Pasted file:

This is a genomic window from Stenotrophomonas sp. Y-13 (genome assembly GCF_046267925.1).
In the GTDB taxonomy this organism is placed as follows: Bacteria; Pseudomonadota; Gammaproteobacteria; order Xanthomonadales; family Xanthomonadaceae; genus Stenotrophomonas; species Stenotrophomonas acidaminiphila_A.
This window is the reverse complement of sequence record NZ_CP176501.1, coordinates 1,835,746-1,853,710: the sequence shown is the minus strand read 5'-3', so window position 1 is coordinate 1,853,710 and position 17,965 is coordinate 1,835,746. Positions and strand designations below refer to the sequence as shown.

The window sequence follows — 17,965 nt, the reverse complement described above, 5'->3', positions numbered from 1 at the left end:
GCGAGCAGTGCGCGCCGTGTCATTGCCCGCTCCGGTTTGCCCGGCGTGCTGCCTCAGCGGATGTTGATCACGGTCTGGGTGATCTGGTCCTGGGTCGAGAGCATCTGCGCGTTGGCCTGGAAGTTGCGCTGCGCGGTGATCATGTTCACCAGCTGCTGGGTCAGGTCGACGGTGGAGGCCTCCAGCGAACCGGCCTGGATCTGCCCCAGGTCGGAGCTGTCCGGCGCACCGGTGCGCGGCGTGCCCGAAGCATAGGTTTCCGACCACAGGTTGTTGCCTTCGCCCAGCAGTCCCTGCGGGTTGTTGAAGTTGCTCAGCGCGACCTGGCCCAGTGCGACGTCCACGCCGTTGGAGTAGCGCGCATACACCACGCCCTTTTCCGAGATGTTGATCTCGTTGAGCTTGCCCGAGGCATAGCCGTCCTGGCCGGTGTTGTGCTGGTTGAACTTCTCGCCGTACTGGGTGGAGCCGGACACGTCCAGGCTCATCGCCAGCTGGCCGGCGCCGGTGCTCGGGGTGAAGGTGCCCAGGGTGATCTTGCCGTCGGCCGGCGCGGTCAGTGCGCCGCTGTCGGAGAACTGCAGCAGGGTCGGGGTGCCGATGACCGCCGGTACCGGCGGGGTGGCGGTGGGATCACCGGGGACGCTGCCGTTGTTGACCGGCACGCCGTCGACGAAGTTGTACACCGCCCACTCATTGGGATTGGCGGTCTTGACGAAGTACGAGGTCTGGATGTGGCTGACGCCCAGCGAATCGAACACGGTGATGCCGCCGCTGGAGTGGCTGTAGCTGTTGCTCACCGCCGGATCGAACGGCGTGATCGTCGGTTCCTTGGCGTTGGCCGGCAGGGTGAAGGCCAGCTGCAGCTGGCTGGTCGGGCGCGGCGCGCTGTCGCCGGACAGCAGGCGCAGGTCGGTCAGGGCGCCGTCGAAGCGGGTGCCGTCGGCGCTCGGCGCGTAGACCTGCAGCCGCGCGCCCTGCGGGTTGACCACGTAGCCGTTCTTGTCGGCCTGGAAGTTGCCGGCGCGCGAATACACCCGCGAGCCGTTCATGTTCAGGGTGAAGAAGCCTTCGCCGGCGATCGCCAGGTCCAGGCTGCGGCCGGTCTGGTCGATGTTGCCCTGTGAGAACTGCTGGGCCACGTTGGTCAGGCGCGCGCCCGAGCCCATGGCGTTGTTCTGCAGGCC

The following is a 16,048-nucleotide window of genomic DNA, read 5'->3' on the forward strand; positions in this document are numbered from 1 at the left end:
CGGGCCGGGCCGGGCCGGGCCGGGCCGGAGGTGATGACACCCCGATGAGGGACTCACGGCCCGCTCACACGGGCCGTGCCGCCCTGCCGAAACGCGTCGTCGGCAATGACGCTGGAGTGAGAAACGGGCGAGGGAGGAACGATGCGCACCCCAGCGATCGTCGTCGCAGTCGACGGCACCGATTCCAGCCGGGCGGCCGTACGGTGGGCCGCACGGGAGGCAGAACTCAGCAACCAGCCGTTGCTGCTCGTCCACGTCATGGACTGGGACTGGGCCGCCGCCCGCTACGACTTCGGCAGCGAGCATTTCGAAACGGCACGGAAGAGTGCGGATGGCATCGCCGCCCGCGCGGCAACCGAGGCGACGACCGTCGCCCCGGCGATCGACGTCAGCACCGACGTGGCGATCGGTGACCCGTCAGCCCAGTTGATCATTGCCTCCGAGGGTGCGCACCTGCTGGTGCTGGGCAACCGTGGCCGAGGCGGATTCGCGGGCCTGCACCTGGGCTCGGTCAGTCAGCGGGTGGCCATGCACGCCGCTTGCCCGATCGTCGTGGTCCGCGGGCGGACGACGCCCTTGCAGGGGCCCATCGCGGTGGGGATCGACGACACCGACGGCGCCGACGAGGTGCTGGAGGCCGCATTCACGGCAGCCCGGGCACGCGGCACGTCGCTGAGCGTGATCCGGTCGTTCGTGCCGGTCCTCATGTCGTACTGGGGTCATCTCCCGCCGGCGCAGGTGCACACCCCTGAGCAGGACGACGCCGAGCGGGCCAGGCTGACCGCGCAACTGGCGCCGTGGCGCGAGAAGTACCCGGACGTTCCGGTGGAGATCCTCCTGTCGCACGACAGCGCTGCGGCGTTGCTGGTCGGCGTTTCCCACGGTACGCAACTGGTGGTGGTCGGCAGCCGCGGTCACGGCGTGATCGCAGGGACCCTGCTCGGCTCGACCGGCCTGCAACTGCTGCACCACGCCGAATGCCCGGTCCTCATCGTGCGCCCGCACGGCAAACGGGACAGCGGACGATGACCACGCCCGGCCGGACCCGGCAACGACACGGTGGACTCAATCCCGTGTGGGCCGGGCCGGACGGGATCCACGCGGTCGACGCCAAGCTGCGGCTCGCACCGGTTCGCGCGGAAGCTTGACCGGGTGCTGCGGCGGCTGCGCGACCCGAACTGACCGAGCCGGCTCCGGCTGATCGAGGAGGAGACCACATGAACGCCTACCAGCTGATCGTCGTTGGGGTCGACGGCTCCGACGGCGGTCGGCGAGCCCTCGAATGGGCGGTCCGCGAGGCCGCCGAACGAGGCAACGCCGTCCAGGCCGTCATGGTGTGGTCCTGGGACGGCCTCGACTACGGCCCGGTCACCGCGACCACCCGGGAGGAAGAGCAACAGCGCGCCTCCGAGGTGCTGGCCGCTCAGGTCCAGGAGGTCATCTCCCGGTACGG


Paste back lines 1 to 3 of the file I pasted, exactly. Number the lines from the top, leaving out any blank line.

This is a genomic window from Stenotrophomonas sp. Y-13 (genome assembly GCF_046267925.1).
In the GTDB taxonomy this organism is placed as follows: Bacteria; Pseudomonadota; Gammaproteobacteria; order Xanthomonadales; family Xanthomonadaceae; genus Stenotrophomonas; species Stenotrophomonas acidaminiphila_A.
This window is the reverse complement of sequence record NZ_CP176501.1, coordinates 1,835,746-1,853,710: the sequence shown is the minus strand read 5'-3', so window position 1 is coordinate 1,853,710 and position 17,965 is coordinate 1,835,746. Positions and strand designations below refer to the sequence as shown.